Bollywood eyes better tax deal
Himalayan News Service
Mumbai, February 19:
India’s flourishing entertainment industry expects the upcoming general budget to slash import duty and change the taxation structure to help it emerge as a global hub for quality content production.
Industry representatives say the government must give some preferential treatment in the annual fiscal package to the entertainment sector that has the potential of earning billions of dollars in foreign exchange.
Indian finance minister P Chidambaram will present the general budget for the fiscal year 2005-06 to parliament on February 28.
“The Indian entertainment sector has massive potential and it is likely to become one of the main catalysts for economic growth in the years ahead,” said Bhuvan Lall, chief executive officer of Lall Entertainment. Lall Entertainment is a privately held company with business interests and expertise in production and distribution of animation, broadcasting and cinema content globally.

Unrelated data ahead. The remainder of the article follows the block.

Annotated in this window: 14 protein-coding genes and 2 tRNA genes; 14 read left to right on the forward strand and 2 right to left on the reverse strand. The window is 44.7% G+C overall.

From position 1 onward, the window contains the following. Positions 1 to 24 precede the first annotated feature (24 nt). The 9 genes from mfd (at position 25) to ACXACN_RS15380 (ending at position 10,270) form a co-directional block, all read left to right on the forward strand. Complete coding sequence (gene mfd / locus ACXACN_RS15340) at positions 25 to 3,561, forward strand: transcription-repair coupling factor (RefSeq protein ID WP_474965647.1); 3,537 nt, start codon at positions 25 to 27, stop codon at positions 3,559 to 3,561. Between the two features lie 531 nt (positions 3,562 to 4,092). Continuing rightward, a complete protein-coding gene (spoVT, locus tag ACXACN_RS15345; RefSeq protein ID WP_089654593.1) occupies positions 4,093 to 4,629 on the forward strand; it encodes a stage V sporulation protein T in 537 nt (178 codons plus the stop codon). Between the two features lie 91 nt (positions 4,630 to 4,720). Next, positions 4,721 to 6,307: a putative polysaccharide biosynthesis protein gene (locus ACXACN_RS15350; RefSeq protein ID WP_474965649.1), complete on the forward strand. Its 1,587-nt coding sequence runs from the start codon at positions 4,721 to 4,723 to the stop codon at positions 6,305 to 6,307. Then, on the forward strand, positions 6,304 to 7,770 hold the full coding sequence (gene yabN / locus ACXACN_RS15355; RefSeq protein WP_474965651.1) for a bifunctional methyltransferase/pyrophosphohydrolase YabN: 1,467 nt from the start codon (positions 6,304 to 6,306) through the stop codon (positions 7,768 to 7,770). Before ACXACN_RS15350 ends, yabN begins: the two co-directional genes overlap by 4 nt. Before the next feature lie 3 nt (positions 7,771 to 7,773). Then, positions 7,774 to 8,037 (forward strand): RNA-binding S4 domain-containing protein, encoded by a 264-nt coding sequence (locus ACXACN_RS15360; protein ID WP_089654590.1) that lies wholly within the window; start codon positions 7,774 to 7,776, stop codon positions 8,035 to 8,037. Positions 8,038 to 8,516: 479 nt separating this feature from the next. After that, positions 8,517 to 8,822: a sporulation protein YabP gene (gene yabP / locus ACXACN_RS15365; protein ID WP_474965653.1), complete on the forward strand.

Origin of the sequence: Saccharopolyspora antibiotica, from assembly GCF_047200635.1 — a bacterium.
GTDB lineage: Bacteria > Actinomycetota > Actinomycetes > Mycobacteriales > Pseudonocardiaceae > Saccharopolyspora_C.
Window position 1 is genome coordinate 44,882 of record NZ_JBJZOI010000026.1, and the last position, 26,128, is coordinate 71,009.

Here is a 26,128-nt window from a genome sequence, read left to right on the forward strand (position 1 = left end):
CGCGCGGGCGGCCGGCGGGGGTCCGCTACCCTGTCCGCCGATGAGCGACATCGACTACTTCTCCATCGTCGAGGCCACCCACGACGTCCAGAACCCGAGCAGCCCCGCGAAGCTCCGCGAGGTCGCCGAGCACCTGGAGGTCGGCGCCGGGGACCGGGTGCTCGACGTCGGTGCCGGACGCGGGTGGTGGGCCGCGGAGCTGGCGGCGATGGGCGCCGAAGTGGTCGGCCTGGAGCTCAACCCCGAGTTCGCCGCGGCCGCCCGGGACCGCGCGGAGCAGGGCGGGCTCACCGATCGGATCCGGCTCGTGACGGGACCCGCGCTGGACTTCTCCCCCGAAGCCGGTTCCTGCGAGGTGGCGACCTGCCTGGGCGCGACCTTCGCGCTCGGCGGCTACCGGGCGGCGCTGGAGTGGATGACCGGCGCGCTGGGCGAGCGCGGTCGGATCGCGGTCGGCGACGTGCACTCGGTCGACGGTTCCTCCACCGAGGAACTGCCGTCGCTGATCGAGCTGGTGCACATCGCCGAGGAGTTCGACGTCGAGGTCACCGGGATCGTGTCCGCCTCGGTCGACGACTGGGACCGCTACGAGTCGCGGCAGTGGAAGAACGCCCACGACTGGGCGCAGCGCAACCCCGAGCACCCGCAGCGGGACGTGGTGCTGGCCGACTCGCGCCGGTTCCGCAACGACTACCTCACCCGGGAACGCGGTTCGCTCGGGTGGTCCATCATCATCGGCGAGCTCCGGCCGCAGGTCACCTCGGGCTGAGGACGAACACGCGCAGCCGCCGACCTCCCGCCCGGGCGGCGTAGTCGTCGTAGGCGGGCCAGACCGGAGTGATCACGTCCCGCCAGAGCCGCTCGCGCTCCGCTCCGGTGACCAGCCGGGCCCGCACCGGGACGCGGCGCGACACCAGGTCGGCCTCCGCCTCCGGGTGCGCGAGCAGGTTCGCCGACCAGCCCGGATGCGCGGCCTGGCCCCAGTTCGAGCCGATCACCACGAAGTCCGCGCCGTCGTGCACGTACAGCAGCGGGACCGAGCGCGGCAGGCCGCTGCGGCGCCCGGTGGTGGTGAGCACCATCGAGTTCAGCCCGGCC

“The government must create an environment by offering some financial incentives so that the industry can realise its potential. We are expecting the budget to take a few steps in this direction,” Lall said.
According to Lall, the budget must bring down the customs duties imposed on import of broadcasting and filming equipment from an average of between 25 per cent and 45 per cent to minimum possible levels.
“Also, the entertainment and service taxes imposed on the industry are not very rational and should be done away with immediately. The sector should be given at least five years of tax exemption to help it grow,” he said.
“Currently, the high duty and tax barriers make our products very uncompetitive in the global market. We are at a very critical growth phase and we need government support to become one of the leading global players.”
The Indian entertainment industry’s revenue touched Rs 218 billion Indian Currency (IC) in the last calendar year and is likely to grow by 20 per cent over the next few years to touch Rs 595 billion IC by 2010, says management consultancy firm KPMG.
The film industry revenue is also likely to increase to Rs 143 billion IC by 2010, up from Rs 59 billion IC logged in the last calendar year.